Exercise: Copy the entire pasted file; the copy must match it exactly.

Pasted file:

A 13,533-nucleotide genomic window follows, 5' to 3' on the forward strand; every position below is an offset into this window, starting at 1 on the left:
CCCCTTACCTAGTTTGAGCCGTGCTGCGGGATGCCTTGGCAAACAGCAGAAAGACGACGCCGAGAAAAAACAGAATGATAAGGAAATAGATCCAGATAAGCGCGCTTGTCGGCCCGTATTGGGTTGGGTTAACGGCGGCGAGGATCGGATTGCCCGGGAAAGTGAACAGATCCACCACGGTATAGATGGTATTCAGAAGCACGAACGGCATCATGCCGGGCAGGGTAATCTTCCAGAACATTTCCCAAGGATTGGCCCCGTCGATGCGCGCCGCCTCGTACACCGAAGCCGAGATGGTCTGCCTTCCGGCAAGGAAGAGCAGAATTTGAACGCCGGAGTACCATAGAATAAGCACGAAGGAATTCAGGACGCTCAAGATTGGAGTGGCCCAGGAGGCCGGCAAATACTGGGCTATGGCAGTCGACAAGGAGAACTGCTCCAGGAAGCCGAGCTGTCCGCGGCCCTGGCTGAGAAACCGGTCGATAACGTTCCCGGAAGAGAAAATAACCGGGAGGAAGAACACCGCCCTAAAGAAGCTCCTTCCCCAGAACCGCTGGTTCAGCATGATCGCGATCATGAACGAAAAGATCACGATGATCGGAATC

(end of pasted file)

A 13,533-nucleotide genomic window follows, 5' to 3' on the forward strand; every position below is an offset into this window, starting at 1 on the left:
CCCCTTACCTAGTTTGAGCCGTGCTGCGGGATGCCTTGGCAAACAGCAGAAAGACGACGCCGAGAAAAAACAGAATGATAAGGAAATAGATCCAGATAAGCGCGCTTGTCGGCCCGTATTGGGTTGGGTTAACGGCGGCGAGGATCGGATTGCCCGGGAAAGTGAACAGATCCACCACGGTATAGATGGTATTCAGAAGCACGAACGGCATCATGCCGGGCAGGGTAATCTTCCAGAACATTTCCCAAGGATTGGCCCCGTCGATGCGCGCCGCCTCGTACACCGAAGCCGAGATGGTCTGCCTTCCGGCAAGGAAGAGCAGAATTTGAACGCCGGAGTACCATAGAATAAGCACGAAGGAATTCAGGACGCTCAAGATTGGAGTGGCCCAGGAGGCCGGCAAATACTGGGCTATGGCAGTCGACAAGGAGAACTGCTCCAGGAAGCCGAGCTGTCCGCGGCCCTGGCTGAGAAACCGGTCGATAACGTTCCCGGAAGAGAAAATAACCGGGAGGAAGAACACCGCCCTAAAGAAGCTCCTTCCCCAGAACCGCTGGTTCAGCATGATCGCGATCATGAACGAAAAGATCACGATGATCGGAATC